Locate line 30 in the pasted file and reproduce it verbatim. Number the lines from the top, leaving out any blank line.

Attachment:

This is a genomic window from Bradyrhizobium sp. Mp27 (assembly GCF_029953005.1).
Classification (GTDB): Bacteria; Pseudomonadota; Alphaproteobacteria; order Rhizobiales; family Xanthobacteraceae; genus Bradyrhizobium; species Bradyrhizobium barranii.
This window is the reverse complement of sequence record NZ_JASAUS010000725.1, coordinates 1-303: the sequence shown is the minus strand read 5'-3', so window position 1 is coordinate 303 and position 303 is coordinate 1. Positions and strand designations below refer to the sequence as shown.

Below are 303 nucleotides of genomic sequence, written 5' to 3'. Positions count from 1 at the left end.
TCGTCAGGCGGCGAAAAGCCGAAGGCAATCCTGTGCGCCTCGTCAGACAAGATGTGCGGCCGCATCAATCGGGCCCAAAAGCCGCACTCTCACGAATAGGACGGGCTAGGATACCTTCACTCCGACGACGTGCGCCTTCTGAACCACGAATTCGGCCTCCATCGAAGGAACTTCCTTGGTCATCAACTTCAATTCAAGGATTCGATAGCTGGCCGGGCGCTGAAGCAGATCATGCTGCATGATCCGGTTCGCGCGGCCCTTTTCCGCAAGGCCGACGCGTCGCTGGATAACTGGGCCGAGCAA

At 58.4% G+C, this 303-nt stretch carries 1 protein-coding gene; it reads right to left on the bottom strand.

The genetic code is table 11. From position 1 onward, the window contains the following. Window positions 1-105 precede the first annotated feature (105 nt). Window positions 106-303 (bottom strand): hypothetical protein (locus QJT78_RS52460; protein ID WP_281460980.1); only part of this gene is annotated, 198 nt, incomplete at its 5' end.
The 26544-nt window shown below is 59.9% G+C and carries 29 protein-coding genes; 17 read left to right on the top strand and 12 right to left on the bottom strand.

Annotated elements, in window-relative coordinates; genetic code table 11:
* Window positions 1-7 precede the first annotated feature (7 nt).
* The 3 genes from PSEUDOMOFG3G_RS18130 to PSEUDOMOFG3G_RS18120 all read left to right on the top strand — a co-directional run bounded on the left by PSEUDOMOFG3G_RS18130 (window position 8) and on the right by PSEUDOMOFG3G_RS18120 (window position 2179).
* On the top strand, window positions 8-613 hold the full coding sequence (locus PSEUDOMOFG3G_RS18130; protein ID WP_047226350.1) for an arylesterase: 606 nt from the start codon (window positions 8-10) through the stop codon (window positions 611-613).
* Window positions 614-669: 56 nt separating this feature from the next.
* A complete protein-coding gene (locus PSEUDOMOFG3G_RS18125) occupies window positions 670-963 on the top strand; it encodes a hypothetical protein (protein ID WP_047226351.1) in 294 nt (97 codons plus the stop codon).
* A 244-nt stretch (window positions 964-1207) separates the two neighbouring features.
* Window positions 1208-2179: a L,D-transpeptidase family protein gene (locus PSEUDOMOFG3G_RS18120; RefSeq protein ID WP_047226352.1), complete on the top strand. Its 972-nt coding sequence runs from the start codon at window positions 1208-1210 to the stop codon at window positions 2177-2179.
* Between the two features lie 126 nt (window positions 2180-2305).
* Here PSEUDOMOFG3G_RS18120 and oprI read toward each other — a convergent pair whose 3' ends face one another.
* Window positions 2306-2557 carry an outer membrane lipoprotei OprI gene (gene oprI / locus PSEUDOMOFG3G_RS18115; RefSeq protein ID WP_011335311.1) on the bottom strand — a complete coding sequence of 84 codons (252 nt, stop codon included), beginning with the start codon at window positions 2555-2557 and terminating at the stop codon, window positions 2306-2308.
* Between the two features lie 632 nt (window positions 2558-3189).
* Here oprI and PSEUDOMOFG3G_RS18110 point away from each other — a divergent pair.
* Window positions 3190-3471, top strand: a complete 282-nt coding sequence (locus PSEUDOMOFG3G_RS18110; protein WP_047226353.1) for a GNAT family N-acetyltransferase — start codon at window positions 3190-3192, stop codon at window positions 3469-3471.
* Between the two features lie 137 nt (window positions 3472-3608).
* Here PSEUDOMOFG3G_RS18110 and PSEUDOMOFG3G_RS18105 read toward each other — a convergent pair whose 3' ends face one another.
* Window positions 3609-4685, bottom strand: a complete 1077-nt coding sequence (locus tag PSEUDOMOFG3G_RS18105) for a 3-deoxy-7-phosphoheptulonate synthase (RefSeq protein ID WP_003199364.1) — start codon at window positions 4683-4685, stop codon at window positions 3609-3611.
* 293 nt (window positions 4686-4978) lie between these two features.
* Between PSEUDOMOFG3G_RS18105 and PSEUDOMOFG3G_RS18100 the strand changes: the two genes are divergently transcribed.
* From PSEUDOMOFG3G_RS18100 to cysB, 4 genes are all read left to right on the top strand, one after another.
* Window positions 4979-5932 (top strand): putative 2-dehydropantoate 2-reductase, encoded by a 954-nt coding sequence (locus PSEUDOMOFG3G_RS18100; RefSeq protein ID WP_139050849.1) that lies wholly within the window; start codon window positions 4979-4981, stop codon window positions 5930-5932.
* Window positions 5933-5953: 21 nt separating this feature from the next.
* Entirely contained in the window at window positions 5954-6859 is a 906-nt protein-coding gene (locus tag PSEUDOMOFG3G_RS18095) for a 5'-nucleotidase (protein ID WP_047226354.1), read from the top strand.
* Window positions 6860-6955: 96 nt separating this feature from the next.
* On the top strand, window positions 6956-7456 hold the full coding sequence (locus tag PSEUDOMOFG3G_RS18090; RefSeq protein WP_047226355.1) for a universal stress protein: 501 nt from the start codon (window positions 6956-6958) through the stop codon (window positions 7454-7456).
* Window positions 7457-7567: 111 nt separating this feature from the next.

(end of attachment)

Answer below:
* Window positions 5933-5953: 21 nt separating this feature from the next.